World

What happens now that Rhodes didn't fall?

2 June 2021

4:00 PM

2 June 2021

4:00 PM

Oriel College, Oxford’s decision to retain the statue of Cecil Rhodes has generated the usual voluminous fury. It has also shown it to be just that: noise. The university’s willingness to face down activists could mark a turning point in proving that when campaigners don’t get their way, the world continues to turn.

This might sound obvious but it marks a welcome change to the often depressing cycle of inevitability of protest-social media storm-surrender. All too often, it seems power really does lie with the various campaign groups, charities, and commentators pushing for change. The fact that Rhodes hasn’t fallen, whatever you might think of the man himself, shows that it doesn’t. This is why they are activists rather than policymakers.

Rhodes is staying over Oriel’s doorway because the government effectively turned around and said ‘no’, and that put an end to the matter. For all the claims to be on the right side of history, if the government is willing to put up with a week or so of bad headlines before the press loses interest and changes focus, the repercussions are minimal.


The observation that Twitter is not the real world is old, but worth bringing up once more. The panic about social media undermining democracy focused on the threat posed by populist disinformation, most notably Donald Trump’s ability to express himself without the filter traditionally provided by the press. A more subtle danger is that because our political and journalistic classes are avid users of Twitter, which is not a representative sample of the population, they can start to mistake the simulation for reality.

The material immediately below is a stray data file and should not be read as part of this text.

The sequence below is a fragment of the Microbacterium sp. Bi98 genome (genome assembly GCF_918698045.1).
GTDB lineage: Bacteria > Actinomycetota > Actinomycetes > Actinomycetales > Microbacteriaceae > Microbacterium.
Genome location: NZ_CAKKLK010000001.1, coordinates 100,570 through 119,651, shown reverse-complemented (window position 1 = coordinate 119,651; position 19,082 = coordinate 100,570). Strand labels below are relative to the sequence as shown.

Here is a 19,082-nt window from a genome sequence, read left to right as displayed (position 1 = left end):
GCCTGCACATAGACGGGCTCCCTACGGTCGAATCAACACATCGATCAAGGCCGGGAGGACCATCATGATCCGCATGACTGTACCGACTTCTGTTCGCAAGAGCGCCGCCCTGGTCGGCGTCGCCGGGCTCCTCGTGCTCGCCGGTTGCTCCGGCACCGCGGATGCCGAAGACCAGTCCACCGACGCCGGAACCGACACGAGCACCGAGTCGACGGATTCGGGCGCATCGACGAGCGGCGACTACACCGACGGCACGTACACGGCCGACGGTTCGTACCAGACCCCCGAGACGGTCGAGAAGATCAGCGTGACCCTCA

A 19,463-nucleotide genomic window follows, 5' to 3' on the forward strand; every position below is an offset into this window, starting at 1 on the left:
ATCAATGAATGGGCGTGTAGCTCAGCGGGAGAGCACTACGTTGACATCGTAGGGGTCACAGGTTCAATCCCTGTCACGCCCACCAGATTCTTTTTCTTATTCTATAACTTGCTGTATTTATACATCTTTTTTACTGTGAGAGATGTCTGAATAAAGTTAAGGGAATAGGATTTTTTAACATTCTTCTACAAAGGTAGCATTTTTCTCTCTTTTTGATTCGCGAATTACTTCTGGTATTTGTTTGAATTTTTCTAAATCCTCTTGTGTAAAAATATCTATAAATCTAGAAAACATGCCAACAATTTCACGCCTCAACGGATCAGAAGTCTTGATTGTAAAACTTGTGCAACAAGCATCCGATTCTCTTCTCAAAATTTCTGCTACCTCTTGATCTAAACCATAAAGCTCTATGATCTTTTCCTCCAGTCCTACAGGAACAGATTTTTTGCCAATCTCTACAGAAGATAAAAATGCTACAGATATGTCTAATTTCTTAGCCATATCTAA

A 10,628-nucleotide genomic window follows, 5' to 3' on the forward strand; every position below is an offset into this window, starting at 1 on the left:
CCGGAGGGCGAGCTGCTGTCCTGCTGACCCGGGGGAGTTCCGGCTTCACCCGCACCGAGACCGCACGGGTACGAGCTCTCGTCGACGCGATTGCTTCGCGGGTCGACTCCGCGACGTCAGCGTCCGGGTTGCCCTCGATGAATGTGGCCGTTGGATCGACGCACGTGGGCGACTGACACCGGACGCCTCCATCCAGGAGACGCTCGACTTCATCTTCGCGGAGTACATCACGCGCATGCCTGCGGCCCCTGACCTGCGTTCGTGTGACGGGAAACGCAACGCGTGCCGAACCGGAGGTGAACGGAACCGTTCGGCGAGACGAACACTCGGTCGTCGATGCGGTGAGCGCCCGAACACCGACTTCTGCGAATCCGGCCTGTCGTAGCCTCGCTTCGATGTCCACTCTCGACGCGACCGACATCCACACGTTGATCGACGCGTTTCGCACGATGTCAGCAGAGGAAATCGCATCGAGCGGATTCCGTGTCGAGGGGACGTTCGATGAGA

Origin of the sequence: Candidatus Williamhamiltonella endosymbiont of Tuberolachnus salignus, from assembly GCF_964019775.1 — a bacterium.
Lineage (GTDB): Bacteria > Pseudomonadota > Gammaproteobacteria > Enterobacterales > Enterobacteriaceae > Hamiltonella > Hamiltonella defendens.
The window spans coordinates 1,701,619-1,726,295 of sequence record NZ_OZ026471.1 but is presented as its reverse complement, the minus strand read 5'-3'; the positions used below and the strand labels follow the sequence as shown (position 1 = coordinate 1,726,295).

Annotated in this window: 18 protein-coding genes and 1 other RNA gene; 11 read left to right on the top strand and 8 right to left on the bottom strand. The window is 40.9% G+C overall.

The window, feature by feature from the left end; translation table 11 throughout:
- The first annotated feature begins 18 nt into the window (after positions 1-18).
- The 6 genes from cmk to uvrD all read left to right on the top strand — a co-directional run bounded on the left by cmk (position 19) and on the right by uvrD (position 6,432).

The group described by More In Common as ‘progressive activists’ may be an outsize presence on social media – making up about half of those who say they shared political content online – but they form only 13 per cent of the population as a whole. This explains why the Rhodes must fall row has blissfully failed to trouble most people. Of those who do take an interest, a YouGov poll suggested that a majority of respondents believe the statue should stay; 44 per cent believed we should be proud of British colonialism.

This same logic – of the gulf between those shouting loudly on social media and everyone else – helps explain why Boris Johnson’s leadership remains unscathed, despite the furious string of ‘scandals’ delighted in by the press. What interests Westminster is not what interests Westmorland. This is not because people in the latter are totally disengaged but because they are more interested in whether their bins have been emptied than whether Boris paid for his wallpaper.

A similar mistake is made when people assume a social media firestorm will lead to a major shift in polling outcomes, or indeed when they focus on short-term polling fluctuations over long-term trends.

As for Rhodes, a coloniser among colonisers (British, Dutch, and Matabele) it is doubtful that his removal would lead to activists quietly going away. Victory on one issue means they would probably simply move on to the next one. If an institution is going to give ground, it should do so because it is convinced solely of the arguments put forward, rather than in search of a peaceful life.

Rhodes undoubtedly will not be the last controversy of this sort. As the historian Tom Holland has noted, iconoclasm is a common theme wherever people steeped in a Christian heritage experience an upsurge in moral fervour. Britain has a long history of changing moral frameworks, and there are plenty of other targets out there.
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